Assessment for Melting Temperature Measurement of Nucleic Acid by HRM
High resolution melting (HRM), with a high sensitivity to distinguish the nucleic acid species with small variations, has been widely applied in the mutation scanning, methylation analysis, and genotyping. For the aim of extending HRM for the evaluation of thermal stability of nucleic acid secondary structures on sequence dependence, we investigated effects of the dye of EvaGreen, metal ions, and impurities (such as dNTPs) on melting temperature () measurement by HRM. The accuracy of HRM was assessed as compared with UV melting method, and little difference between the two methods was found when the DNA was higher than 40°C. Both insufficiency and excessiveness of EvaGreen were found to give rise to a little bit higher , showing that the proportion of dye should be considered for precise measurement of nucleic acids. Finally, HRM method was also successfully used to measure s of DNA triplex, hairpin, and RNA duplex. In conclusion, HRM can be applied in the evaluation of thermal stability of nucleic acid (DNA or RNA) or secondary structural elements (even when dNTPs are present).
High resolution melting (HRM) is a robust technique for mutation scanning, methylation, and genotyping, which possesses high sensitivity to distinguish DNA species from tiny differences in their melting temperatures based on sequence composition, length, GC content, or strand complementarity [1–4]. To obtain precise , data are required to be collected at narrow temperature increments of 0.02~0.2°C. Due to the high sensitivity to small variations, HRM can distinguish small differences in nucleic acid sequences, even for single nucleotide polymorphism (SNP) [5, 6]. Meanwhile, rapid measurement and analysis become easy due to the high-throughput work platforms (96 or 384 wells) coupled with HRM-compatible software. Therefore, HRM can be speculated as a potential approach for fast, accurate, and high-throughput evaluation of the thermal stability of nucleic acid, in the case that the conventional UV melting method does not work .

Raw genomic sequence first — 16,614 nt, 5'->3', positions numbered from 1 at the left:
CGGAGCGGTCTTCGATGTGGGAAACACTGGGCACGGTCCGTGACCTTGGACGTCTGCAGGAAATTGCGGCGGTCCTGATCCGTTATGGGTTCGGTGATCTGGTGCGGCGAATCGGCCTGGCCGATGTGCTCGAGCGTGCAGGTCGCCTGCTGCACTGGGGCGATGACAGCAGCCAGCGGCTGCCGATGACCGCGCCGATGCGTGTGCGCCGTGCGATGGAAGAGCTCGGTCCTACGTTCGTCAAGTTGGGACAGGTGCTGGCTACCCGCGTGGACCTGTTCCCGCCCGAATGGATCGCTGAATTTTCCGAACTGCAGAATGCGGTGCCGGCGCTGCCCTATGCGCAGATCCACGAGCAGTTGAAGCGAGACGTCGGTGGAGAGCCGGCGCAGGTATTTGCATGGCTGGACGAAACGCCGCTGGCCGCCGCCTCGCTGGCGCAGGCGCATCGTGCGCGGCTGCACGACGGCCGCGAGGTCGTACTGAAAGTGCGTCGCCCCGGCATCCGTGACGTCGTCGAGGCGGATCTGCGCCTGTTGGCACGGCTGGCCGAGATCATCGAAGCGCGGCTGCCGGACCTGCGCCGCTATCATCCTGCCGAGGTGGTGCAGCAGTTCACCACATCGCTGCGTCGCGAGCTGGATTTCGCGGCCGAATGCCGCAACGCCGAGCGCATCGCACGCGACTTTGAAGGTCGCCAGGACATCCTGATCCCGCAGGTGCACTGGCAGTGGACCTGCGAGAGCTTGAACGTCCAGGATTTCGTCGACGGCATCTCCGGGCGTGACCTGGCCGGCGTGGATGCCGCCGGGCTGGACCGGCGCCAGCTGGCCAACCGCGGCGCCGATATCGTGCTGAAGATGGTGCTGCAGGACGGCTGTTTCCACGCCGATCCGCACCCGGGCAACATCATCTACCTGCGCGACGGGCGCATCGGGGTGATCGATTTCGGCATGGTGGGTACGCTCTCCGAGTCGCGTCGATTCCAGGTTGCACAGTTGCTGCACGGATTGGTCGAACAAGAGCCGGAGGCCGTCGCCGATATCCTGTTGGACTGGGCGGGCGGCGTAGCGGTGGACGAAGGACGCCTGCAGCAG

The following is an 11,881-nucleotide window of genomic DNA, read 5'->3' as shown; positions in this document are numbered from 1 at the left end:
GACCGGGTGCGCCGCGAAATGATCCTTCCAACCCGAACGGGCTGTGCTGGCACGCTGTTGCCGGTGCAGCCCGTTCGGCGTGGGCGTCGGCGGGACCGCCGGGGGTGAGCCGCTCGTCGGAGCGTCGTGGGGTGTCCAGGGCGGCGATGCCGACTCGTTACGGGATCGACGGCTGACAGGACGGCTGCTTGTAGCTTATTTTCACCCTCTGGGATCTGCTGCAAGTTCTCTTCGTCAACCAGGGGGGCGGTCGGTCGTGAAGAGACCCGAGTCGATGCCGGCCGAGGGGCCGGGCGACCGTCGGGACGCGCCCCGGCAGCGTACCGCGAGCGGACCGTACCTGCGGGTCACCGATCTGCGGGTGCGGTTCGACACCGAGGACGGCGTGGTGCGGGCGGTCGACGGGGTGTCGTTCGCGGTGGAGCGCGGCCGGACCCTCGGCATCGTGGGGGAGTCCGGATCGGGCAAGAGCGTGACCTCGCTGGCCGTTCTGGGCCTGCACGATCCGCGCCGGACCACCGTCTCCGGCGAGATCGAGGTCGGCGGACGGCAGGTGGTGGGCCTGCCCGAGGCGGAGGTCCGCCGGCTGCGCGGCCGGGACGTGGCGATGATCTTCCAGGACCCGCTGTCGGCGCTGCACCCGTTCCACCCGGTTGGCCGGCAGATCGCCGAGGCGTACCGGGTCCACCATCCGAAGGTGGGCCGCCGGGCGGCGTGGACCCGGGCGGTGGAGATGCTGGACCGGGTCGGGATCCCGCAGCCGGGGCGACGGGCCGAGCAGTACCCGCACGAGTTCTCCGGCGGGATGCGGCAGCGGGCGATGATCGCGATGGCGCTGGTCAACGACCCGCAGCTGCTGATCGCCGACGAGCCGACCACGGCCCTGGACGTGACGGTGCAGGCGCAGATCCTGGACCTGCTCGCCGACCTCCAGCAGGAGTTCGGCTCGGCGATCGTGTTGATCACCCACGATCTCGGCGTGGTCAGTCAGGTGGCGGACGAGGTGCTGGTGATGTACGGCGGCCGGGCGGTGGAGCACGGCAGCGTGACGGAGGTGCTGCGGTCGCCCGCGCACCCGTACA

However, at present, HRM has been mainly applied to distinguish two DNA species longer than 60 bp in PCRs. It is unknown whether it can be applied to the high-throughput evaluation of thermal stability of short DNA or RNA sequences, which provide significant information for investigating sequence dependence or predication of secondary structures. From the viewpoint of basic data for thermodynamics, there has been no specific report on measuring of short DNA sequences by HRM, not to mention RNA . In this study, we checked whether HRM could measure s of short DNA duplex, triplex, or hairpin and even RNA duplex. We found that s of DNA duplexes with various GC contents and lengths (even shorter than 10 bp) could be well measured by HRM. Effects of the dye and metal ion as well as other composites (such as deoxyribonucleoside triphosphates and free single strands) were also investigated.